Measurement of respiration is widely used to estimate fungal growth, biomass and dry-matter loss. The rate of CO2 production also has been used to estimate total living microbial biomass in soil (Anderson and Domsch, 1975). CO2 production was highly correlated with ergosterol content (r = 0.98) when Eurotium repens colonized maize (Martin et al., 1989). Studies of respiration rates under different environmental conditions have enabled the development of a mathematical model, that describes the effect of aw, i.e., water availability, and temperature on safe storage time for cereal grain before obvious growth of P. verruco-sum and formation of ochratoxin A. Thus, the logistic model of Lindblad et al. (2004) relates populations of P. verrucosum, measured as colony forming units (CFUs), to the probability of exceeding the European legislative limit of 5 ng/g of ochratoxin A in cereal grains under different aw x temperature storage regimes. They suggested a threshold of 1000 CFUs of P. verrucosum per gram of grain as a threshold limit for the probability of risk of excessive ochratoxin A contamination. Cairns-Fuller et al. (2005) suggested that growth could occur under some conditions at aw = 0.80, although ochratoxin A production may be limited, if it occurs at all, if aw < 0.83. Thus, there is a "zone of uncertainty" (Fig. 2) for ochratoxin A contamination between 15 and 17.5% moisture content in terms of whether there is a high risk that ochratoxin A will be produced.

The general relationship between water availability, temperature, growth and ochratoxin A production has been discerned (Cairns-Fuller, 2004; Cairns-Fuller et al., 2005). Rapid growth by P. verrucosum and A. ochraceus occurs at aw = 0.98-0.99, i.e., 27-30% moisture content, between 10 and 25°C, but is almost completely inhibited at aw = 0.80-0.83, i.e., 17.5-18% moisture content. No ochratoxin A is produced at aw = 0.80, although some toxin may be produced at aw = 0.85 (19% moisture content) at 15 and 20°C. Optimum conditions for ochratoxin A production were aw = 0.93-0.98 (23.5-27.5% moisture content) at 10-25°C on wheat grain incubated for up to 56 days. On wheat grain, 7-14 days are required for ochratoxin A to begin to be produced at levels above the legislative limit (Cairns-Fuller et al., 2005). Contour maps of the optimum and marginal conditions of water and temperature for growth and OTA production have been constructed. Approximately 17-18% moisture content, i.e., aw = 0.80-0.83, is the lower limit for growth and/or ochratoxin A production in wheat grain (Cairns-Fuller et al., 2005). Thus, it is essential that grain is dried to lower moisture contents as quickly as possible regardless of the drying system employed. To avoid initiation of molding by xerophilic Eurotium species, drying to < 14.5% moisture content, i.e., aw = 0.70 (Magan et al., 2003b) is essential. This level must be maintained during storage and transport to effectively prevent the accumulation of ochratoxin A.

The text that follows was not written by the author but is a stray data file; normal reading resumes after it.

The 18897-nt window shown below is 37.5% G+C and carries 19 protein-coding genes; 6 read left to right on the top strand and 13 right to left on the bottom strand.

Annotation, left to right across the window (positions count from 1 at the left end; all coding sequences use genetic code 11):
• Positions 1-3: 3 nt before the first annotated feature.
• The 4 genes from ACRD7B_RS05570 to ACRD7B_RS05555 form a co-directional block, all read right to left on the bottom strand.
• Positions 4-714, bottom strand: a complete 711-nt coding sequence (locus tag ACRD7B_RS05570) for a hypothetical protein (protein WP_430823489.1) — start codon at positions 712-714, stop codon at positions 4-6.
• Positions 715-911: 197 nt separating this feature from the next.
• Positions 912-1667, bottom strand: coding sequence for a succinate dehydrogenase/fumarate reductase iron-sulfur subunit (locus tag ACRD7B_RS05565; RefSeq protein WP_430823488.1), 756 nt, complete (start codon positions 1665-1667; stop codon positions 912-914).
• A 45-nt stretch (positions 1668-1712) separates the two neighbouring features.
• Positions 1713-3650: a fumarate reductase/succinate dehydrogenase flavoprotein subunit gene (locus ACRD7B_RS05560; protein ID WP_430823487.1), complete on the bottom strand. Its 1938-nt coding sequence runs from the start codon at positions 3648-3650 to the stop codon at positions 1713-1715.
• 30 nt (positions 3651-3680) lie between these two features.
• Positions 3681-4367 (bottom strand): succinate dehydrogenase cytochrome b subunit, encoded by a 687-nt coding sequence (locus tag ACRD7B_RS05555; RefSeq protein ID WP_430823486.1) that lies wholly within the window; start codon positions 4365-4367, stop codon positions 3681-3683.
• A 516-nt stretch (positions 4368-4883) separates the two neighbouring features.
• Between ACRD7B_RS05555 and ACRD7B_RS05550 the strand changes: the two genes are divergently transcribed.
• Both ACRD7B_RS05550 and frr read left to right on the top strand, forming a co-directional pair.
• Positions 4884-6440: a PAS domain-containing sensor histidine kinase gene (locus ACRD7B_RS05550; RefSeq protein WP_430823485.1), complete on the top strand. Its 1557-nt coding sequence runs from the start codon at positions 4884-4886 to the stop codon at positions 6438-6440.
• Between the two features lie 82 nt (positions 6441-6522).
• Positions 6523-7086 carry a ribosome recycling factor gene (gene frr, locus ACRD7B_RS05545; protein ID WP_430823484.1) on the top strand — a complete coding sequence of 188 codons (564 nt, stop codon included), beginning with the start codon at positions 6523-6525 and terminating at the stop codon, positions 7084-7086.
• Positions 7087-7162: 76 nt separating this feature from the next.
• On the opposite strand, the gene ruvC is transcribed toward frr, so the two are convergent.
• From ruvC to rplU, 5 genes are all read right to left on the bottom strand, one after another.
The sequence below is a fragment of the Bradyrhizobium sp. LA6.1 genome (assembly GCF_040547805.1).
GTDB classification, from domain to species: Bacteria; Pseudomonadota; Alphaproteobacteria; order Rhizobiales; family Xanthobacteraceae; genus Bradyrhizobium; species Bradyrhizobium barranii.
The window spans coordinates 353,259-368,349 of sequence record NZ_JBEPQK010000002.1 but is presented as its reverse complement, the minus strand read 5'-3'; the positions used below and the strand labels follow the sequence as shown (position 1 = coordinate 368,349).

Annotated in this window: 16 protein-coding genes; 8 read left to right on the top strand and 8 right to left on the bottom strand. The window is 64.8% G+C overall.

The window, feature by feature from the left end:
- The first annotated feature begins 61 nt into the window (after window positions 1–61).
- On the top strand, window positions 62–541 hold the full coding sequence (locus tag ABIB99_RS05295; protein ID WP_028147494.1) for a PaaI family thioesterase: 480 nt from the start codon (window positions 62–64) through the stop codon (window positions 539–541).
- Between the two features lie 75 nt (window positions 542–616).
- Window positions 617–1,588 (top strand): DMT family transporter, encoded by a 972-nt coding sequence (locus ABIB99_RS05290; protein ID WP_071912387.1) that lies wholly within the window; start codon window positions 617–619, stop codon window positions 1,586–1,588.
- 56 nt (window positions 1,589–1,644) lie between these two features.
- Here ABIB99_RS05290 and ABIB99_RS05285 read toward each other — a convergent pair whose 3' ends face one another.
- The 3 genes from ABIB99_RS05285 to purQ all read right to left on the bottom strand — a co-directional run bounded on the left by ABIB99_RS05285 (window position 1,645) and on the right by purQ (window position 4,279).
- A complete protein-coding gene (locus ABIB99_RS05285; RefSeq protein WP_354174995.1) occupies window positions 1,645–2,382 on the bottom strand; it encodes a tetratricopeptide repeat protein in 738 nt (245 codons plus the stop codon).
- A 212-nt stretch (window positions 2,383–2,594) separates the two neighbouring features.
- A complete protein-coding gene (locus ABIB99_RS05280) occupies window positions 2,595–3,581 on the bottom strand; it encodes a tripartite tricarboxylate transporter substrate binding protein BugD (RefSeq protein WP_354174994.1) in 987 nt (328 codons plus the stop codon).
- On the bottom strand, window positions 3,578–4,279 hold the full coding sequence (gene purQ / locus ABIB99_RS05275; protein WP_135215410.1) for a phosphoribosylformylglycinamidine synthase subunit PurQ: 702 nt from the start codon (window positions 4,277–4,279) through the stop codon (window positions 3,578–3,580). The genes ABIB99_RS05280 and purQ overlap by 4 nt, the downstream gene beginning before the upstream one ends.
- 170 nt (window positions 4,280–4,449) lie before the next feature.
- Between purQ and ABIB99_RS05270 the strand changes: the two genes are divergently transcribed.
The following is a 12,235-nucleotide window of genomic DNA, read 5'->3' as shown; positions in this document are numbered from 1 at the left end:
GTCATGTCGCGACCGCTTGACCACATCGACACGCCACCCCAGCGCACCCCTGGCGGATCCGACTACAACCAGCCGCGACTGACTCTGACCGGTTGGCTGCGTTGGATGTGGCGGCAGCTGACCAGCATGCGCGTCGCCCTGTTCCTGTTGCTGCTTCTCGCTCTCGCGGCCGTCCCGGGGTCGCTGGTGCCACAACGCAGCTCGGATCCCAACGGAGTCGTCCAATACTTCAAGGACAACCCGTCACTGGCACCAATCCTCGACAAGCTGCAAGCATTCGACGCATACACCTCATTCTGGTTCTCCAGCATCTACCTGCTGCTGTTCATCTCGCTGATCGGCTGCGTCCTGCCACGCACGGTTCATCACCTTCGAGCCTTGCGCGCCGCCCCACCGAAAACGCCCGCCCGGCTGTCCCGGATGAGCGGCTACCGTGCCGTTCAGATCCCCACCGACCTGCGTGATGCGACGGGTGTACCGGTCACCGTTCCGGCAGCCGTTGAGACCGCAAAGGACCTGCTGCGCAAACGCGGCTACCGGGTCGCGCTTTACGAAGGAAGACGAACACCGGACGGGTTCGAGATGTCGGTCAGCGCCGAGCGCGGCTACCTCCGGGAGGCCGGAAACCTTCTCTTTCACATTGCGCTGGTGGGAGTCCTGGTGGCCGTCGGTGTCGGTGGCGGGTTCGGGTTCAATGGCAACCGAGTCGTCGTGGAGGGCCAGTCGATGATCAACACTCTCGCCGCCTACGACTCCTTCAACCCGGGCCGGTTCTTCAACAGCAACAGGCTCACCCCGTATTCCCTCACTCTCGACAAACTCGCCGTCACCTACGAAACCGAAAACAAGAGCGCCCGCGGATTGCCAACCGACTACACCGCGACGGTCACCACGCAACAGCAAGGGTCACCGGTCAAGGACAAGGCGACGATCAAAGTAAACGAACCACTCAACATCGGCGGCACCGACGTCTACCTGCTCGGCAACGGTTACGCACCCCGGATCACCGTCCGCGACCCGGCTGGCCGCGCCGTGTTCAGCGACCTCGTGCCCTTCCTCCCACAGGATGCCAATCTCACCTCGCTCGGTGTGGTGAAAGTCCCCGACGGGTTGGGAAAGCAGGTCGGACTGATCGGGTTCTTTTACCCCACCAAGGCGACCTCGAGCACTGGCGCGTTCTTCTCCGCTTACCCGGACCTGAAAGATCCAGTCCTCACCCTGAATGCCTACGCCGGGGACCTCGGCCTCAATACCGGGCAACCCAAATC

Tests of controlled atmospheres to control ochratoxin A contamination in cereal grains have found that spore germination is not affected, but that germ tube elongation is significantly inhibited by 50% CO2, especially at aw = 0.90-0.995, for both P. verrucosum and A. ochraceus (Cairns-Fuller, 2004). Growth and ochratoxin A production were highest in air, followed by 25% and 50% CO2 regardless of the aw level tested. Generally, increased CO2 and decreased aw work together to reduce growth, although this interaction was not necessarily synergistic.

Table 1. The key control points, tools and potential effects on the entrance of ochratoxin A into the food production chain.